In The News
Dr. Ahmad Karadaghy, St. Luke's Hospital
Colon cancer screening and prevention are just as important for women
Colon cancer is often thought of as a man's disease. But it isn't.
The disease affects men and women equally and is the third most common type of cancer in women - after lung and breast cancer. According to the American Cancer Society, in 2009, an estimated 106,100 new cases of colon cancer (54,090 of them in women) and 40,870 new cases of rectal cancer (17,290 in women) were diagnosed.
One of the most important risk factors for colon cancer is age. The risk for colon cancer increases after age 50 for women with no additional risk factors. Other factors that raise a woman's risk include menopause, a history of breast or uterine cancer, a high-fat or low-fiber diet, a sedentary lifestyle and a family history of the disease.
The good news is that if colon cancer is found early, it can be cured most of the time. Also, most colon cancers start with small benign tumors called polyps, and removing these polyps can prevent the development of cancer. This is why screening for colon cancer is so important.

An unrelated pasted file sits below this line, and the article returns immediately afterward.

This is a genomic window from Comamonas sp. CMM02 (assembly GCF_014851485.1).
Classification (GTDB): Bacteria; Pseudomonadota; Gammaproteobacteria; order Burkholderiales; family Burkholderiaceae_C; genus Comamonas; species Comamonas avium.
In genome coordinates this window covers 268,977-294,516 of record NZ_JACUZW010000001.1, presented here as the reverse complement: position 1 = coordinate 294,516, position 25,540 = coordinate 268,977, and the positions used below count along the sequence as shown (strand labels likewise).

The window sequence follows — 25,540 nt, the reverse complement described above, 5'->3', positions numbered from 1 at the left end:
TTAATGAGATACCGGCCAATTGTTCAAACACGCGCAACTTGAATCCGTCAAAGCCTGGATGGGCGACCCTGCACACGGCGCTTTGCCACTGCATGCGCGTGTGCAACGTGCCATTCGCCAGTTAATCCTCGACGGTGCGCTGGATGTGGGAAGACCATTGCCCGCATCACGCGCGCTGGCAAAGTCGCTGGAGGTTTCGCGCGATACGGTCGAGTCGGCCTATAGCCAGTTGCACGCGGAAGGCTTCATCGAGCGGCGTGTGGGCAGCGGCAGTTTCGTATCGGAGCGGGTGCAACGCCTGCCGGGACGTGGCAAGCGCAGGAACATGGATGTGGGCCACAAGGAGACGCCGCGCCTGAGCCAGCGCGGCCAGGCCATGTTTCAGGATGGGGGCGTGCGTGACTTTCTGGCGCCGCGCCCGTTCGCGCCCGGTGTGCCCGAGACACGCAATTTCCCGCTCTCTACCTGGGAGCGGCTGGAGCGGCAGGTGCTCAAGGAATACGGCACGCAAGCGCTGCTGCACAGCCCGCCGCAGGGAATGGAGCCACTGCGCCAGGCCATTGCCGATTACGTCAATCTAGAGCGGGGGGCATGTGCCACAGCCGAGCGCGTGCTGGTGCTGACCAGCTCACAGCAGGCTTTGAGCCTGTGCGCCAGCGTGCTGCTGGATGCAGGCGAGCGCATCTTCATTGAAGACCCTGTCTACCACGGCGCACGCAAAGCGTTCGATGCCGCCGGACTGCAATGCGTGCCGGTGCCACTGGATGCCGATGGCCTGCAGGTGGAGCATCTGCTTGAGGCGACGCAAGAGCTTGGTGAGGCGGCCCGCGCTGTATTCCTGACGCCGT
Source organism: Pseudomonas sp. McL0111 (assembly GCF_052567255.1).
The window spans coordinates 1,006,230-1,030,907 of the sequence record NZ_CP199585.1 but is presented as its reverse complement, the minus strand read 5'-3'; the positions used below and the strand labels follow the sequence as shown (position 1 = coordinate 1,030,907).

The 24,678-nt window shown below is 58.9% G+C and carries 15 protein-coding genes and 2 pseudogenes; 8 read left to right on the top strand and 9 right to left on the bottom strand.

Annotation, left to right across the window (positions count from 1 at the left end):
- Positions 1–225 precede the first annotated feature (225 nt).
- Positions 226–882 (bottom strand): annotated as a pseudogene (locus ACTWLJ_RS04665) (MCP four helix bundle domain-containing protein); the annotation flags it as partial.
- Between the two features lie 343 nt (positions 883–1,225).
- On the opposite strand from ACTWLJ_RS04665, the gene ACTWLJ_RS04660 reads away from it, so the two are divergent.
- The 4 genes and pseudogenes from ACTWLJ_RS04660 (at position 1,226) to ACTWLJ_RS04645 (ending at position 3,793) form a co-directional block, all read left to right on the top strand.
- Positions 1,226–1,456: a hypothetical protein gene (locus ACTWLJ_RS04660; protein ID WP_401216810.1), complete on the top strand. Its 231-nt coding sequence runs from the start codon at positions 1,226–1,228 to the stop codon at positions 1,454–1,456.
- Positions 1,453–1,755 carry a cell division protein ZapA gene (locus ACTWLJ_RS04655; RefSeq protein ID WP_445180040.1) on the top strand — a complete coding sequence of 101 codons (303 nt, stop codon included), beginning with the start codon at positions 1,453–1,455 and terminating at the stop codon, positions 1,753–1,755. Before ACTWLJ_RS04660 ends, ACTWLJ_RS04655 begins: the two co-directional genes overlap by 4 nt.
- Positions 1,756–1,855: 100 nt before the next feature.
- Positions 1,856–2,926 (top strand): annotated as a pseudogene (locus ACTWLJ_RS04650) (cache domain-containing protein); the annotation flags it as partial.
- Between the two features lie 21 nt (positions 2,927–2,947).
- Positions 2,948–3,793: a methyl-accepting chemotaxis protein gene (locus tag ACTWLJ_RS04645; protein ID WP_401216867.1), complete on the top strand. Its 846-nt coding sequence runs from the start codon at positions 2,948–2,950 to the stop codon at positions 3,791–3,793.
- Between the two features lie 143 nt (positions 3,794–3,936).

Unfortunately, because many women consider colon cancer a man's disease, they ignore screening recommendations. Screening should begin at age 50 for most women and at age 40 for those with first-degree relatives (parents, brothers, sisters or children) who have had colon cancer. However, if you have a chronic inflammatory condition of the intestine or an inherited condition such as familial adenomatous polyposis in which many polyps develop in the colon, you should start getting your screenings even earlier.
You can also take steps to lower your risk for colon cancer. Eat a healthy diet with plenty of fruits, vegetables and whole grains. Don't smoke. Exercise regularly. Women should also limit their alcohol intake to no more than one drink each day. In addition, hormone replacement therapy and supplemental calcium have both been found to significantly reduce women's risk for developing colon cancer.
March has been designated as Colorectal Cancer Awareness Month, which means there's no better time for you to take steps to minimize your risk for colon cancer. And always remember that colon cancer is preventable, treatable and beatable.
Dr. Ahmad Karadaghy is a board-certified gastroenterologist at St. Luke's Hospital. Call 314-205-6600 or visit his
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This article was published in the St. Louis Post-Dispatch on March 25, 2010.